(Allowing that all art is subjective, so you may understand it differently, and that's cool too, but wishy-washy statements don't make for compelling arguments. But I digress. Let's get back to our regularly scheduled program.)

In this Dark Knight continuity, Batman and Superman (as well as all the other notable characters) have aged beyond the perpetual 28 years they inhabit in the main comic books. Bruce Wayne is roughly 55, as Miller wished to make the character as old as his legend. Superman would also be around 55, though his Kryptonian physiology seems not to have dampened his powers. Jumping off from there, Miller wanted to craft a narrative that examined what a Bruce Wayne/Batman of 55 might be like. He wanted to look at how that would have affected him not only physically, but also emotionally. Sure, Bruce Wayne is a superhero, but age has a way of slowing you down, making you second guess your abilities, infusing doubt where it might not have resided before. It's an intriguing premise, and one that I appreciate seeing played out in Dark Knight

These characters have also experienced very real change in their lives, and they live with that hanging over them. Again, this is unlike the main comics in that, though there is the illusion of change and the hyperbole of earth-shattering events in those books, for the most part these incidents have very little impact on the characters. DC, as a publishing entity, needs to keep the status very much in quo so people will continue to buy their comics. There can be no real changes in these characters' lives; it's too much of a risk. Therefore, Batman, Superman, et al. plod along, ageless icons, experiencing titanic events, but never seeming to feel their repercussions.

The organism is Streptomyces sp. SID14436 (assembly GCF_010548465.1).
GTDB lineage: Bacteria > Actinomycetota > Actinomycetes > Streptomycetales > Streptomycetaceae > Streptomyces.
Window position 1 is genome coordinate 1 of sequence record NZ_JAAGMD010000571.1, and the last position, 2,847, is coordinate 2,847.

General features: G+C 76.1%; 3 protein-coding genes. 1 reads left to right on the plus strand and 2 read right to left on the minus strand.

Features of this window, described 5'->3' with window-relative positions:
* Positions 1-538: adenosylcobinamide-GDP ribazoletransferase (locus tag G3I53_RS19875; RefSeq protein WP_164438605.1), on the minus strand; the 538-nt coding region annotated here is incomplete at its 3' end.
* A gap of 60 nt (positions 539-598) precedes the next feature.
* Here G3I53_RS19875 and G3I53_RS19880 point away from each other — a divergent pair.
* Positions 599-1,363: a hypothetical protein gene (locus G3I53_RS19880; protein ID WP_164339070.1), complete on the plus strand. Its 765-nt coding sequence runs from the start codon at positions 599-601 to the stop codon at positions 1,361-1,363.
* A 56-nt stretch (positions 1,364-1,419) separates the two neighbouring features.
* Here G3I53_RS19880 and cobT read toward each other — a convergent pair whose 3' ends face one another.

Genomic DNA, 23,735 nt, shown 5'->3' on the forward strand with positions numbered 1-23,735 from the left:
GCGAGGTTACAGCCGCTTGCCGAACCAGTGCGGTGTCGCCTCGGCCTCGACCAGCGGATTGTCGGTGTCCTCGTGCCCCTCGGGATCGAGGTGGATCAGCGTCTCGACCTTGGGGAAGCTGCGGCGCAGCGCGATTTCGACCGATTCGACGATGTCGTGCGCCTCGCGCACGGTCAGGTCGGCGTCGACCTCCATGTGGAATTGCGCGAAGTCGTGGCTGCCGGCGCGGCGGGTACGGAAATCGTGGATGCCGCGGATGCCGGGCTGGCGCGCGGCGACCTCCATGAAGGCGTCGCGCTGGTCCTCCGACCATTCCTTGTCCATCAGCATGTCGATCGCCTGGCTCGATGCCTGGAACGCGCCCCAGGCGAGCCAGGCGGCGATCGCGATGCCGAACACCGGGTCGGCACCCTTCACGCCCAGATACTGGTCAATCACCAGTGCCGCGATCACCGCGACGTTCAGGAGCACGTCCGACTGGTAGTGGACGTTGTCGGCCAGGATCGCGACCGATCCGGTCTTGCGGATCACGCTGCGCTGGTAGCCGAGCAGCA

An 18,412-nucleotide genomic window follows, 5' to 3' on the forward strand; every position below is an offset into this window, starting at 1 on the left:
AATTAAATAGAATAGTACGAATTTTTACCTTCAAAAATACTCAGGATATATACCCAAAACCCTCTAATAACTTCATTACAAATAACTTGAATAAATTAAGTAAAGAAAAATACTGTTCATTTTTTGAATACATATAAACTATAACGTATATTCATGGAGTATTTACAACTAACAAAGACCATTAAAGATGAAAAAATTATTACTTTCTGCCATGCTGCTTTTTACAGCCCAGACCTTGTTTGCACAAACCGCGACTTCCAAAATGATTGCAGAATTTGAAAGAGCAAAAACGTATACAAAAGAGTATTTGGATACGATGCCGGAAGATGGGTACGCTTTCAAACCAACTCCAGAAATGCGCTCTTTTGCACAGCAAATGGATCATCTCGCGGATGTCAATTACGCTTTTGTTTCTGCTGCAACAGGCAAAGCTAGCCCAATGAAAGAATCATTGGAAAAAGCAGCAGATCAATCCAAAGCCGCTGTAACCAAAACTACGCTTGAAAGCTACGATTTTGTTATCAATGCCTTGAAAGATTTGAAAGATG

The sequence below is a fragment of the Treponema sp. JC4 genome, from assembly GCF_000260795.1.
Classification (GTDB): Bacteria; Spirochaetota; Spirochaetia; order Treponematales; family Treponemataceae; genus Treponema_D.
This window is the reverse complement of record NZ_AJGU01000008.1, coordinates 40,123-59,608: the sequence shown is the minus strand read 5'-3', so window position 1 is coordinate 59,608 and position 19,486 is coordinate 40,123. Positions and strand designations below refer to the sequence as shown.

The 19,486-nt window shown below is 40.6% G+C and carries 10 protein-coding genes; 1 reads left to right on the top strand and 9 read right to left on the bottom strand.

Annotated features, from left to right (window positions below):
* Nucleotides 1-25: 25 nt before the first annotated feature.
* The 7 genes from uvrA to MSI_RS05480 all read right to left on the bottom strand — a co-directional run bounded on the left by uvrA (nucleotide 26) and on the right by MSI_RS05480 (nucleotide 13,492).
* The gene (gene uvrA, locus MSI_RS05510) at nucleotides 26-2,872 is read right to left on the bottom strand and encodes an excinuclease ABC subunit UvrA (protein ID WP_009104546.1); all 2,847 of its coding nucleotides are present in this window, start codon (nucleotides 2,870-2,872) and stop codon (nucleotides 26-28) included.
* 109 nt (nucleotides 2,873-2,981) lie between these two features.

Miller wasn't interested in working within the status quo. He wanted to put these heroes under a microscope and poke at them, see how they might react to having experienced real tragedy, real change, real evolution. Jason Todd died ten years prior, a cataclysmic event from which Bruce Wayne found it nearly impossible to come back. For a decade he allowed Batman to remain dormant, so that no such personal tragedy might happen again. It can be assumed that, even if he were not directly responsible (and maybe he was), Bruce feels wholly responsible for the death of Jason, who took the mantle of Robin after Dick Grayson grew out of the name. This has weighed heavily upon him.